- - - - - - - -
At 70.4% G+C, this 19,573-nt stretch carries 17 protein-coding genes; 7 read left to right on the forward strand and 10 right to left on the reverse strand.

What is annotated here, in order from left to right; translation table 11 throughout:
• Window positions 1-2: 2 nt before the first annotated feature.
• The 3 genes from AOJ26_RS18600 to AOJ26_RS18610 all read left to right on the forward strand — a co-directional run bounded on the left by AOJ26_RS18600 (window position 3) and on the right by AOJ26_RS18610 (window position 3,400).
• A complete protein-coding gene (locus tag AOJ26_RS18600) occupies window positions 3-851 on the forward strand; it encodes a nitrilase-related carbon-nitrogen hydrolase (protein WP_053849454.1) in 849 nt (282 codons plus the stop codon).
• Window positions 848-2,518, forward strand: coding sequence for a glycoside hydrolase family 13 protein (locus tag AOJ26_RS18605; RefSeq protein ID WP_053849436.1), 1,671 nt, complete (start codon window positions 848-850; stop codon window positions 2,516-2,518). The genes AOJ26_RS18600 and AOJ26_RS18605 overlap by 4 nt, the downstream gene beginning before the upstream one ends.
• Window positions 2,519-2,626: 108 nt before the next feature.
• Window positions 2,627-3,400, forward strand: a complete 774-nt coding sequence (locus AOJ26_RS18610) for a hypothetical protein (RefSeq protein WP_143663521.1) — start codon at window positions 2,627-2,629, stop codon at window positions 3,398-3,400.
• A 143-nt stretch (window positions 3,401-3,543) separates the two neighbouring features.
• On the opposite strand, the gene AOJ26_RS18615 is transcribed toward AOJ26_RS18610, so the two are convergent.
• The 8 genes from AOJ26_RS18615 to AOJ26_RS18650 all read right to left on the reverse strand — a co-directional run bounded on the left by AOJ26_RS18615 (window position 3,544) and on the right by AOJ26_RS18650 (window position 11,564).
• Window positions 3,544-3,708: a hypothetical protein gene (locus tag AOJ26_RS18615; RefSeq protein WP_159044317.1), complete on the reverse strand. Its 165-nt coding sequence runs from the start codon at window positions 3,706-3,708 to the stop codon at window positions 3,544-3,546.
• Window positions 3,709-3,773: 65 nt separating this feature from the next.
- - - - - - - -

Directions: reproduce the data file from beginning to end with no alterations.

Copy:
At 70.4% G+C, this 19,573-nt stretch carries 17 protein-coding genes; 7 read left to right on the forward strand and 10 right to left on the reverse strand.

What is annotated here, in order from left to right; translation table 11 throughout:
• Window positions 1-2: 2 nt before the first annotated feature.
• The 3 genes from AOJ26_RS18600 to AOJ26_RS18610 all read left to right on the forward strand — a co-directional run bounded on the left by AOJ26_RS18600 (window position 3) and on the right by AOJ26_RS18610 (window position 3,400).
• A complete protein-coding gene (locus tag AOJ26_RS18600) occupies window positions 3-851 on the forward strand; it encodes a nitrilase-related carbon-nitrogen hydrolase (protein WP_053849454.1) in 849 nt (282 codons plus the stop codon).
• Window positions 848-2,518, forward strand: coding sequence for a glycoside hydrolase family 13 protein (locus tag AOJ26_RS18605; RefSeq protein ID WP_053849436.1), 1,671 nt, complete (start codon window positions 848-850; stop codon window positions 2,516-2,518). The genes AOJ26_RS18600 and AOJ26_RS18605 overlap by 4 nt, the downstream gene beginning before the upstream one ends.
• Window positions 2,519-2,626: 108 nt before the next feature.
• Window positions 2,627-3,400, forward strand: a complete 774-nt coding sequence (locus AOJ26_RS18610) for a hypothetical protein (RefSeq protein WP_143663521.1) — start codon at window positions 2,627-2,629, stop codon at window positions 3,398-3,400.
• A 143-nt stretch (window positions 3,401-3,543) separates the two neighbouring features.
• On the opposite strand, the gene AOJ26_RS18615 is transcribed toward AOJ26_RS18610, so the two are convergent.
• The 8 genes from AOJ26_RS18615 to AOJ26_RS18650 all read right to left on the reverse strand — a co-directional run bounded on the left by AOJ26_RS18615 (window position 3,544) and on the right by AOJ26_RS18650 (window position 11,564).
• Window positions 3,544-3,708: a hypothetical protein gene (locus tag AOJ26_RS18615; RefSeq protein WP_159044317.1), complete on the reverse strand. Its 165-nt coding sequence runs from the start codon at window positions 3,706-3,708 to the stop codon at window positions 3,544-3,546.
• Window positions 3,709-3,773: 65 nt separating this feature from the next.